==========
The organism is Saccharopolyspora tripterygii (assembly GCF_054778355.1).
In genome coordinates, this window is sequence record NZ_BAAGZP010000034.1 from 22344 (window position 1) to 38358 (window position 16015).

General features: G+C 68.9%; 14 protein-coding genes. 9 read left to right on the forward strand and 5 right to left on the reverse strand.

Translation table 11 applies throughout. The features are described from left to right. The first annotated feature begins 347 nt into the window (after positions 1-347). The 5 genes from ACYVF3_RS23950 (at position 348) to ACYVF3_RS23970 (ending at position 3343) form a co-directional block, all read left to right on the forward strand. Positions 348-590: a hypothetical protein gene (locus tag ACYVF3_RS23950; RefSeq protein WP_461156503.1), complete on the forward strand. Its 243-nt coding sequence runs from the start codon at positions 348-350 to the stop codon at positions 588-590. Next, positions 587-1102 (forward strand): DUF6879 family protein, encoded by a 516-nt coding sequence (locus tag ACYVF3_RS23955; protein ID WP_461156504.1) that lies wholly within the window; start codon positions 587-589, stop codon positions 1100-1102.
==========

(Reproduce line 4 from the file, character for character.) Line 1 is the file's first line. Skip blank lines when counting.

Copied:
Translation table 11 applies throughout. The features are described from left to right. The first annotated feature begins 347 nt into the window (after positions 1-347). The 5 genes from ACYVF3_RS23950 (at position 348) to ACYVF3_RS23970 (ending at position 3343) form a co-directional block, all read left to right on the forward strand. Positions 348-590: a hypothetical protein gene (locus tag ACYVF3_RS23950; RefSeq protein WP_461156503.1), complete on the forward strand. Its 243-nt coding sequence runs from the start codon at positions 348-350 to the stop codon at positions 588-590. Next, positions 587-1102 (forward strand): DUF6879 family protein, encoded by a 516-nt coding sequence (locus tag ACYVF3_RS23955; protein ID WP_461156504.1) that lies wholly within the window; start codon positions 587-589, stop codon positions 1100-1102.